Burn on

My man Les Standiford, novelist and popular historian par excellence, has a new book coming out called Washington Burning: How a Frenchman’s Vision of Our Nation’s Capital Survived Congress, the Founding Fathers, and the Invading British Army.

Sound interesting? Let Les describe it for you:

While there have been a number of books dealing with the founding of Washington in the 1790’s, as well as a number detailing the dramatic story of its burning by the British during the War of 1812, I had not read any that connected the two threads in any substantial way when the idea began to form in my mind. Until the British thought enough of Washington D.C. to reduce its public buildings to rubble in 1814, the new capital was a source of great friction in our new nation–Northern interests found it too “Southern,” and Southerners found it not “Southern” enough. But that action by the British, meant to frighten an ill-prepared United States military into capitulation, had the opposite effect of what was intended. Americans were outraged, not intimidated–and when the British moved on from Washington to a true military target at Baltimore’s Fort McHenry, they were soundly defeated and the tide of the war changed. Washington D.C. was transformed from a locus of division to a symbol of pride and unity, and in essence, it was the desire to avenge the destruction of our “national city” that led to the final break from Great Britain.

In one way, the city itself is the “main character” of this book, though the attempts of George Washington, and Pierre L’Enfant and others to see a new capital rise from a wilderness (despite the heated opposition of Thomas Jefferson, for one) form the human story that came to fascinate me. L’Enfant was a brilliant man, but an eccentric and difficult one as well, and he was utterly consumed with the correctness of his “Grand Plan.” In essence, he was a poet, and though W.H. Auden has suggested that “poetry makes nothing happen,” L’Enfant made Washington happen, and exactly as he sketched it out on a couple of taped-together scraps of paper more than 200 years ago.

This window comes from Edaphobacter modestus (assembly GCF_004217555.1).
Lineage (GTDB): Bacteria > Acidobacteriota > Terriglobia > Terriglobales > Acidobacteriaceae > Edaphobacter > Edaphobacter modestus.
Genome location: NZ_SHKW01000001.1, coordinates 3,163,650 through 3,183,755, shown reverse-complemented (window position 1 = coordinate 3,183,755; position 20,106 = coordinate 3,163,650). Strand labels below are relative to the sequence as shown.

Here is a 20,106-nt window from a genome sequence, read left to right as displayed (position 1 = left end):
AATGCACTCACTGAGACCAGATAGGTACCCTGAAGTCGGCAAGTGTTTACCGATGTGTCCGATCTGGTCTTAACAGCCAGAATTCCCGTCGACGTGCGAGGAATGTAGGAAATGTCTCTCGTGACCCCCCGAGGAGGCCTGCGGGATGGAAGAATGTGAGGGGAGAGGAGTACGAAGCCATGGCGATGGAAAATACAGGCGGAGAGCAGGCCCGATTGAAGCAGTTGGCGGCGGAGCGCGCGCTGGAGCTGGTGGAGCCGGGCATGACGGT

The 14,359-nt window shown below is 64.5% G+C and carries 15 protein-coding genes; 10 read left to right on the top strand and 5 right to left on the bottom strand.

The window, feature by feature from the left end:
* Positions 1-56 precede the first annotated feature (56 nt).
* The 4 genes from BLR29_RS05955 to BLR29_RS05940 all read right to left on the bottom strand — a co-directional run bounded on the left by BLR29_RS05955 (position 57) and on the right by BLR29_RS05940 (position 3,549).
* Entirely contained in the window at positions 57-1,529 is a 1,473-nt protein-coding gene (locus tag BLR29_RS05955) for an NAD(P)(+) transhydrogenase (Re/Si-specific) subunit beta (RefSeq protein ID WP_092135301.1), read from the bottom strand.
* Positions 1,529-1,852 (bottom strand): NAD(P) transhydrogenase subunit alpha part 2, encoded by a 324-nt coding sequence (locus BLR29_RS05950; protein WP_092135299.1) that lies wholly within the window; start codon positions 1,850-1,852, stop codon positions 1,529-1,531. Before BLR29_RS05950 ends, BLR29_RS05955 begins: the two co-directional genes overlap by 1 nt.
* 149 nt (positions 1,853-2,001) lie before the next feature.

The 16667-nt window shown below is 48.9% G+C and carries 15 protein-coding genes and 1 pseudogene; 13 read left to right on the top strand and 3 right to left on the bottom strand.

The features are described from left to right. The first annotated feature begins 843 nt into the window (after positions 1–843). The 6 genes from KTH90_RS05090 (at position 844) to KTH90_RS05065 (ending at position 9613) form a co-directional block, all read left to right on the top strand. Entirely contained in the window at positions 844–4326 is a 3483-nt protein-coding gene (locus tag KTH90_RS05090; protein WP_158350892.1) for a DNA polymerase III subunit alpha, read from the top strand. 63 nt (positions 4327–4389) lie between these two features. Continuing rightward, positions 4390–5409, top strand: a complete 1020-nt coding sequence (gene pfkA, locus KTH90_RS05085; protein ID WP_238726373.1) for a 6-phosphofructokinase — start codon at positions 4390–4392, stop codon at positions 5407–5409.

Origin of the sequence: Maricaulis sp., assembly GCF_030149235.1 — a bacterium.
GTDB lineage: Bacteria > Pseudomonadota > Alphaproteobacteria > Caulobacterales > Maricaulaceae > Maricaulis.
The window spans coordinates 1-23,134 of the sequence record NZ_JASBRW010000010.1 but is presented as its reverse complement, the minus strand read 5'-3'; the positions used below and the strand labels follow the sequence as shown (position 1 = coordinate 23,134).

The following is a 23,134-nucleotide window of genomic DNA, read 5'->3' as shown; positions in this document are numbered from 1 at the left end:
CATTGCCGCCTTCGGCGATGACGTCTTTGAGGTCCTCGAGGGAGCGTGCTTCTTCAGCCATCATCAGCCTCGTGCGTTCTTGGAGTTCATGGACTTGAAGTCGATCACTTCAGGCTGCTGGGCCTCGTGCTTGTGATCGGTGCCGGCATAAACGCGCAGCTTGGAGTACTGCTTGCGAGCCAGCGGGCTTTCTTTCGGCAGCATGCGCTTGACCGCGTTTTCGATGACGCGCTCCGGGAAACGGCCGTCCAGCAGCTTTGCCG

Les also has a new blog called Grand Standiford Station. His previous narrative histories, Last Train to Paradise and Meet You in Hell, were part of my relief reading when I was in the midst of writing The Last Three Miles and wanted something diverting that would keep my head properly calibrated to the task at hand. This led me to contact him for blurbage, which he graciously provided. There’s always a spot for Les Stdnaiford on my blogroll, and if he ever comes by this way I’ll gladly stand him a drink or two or three or . . . well, let’s just say I’ll make it worth his while.

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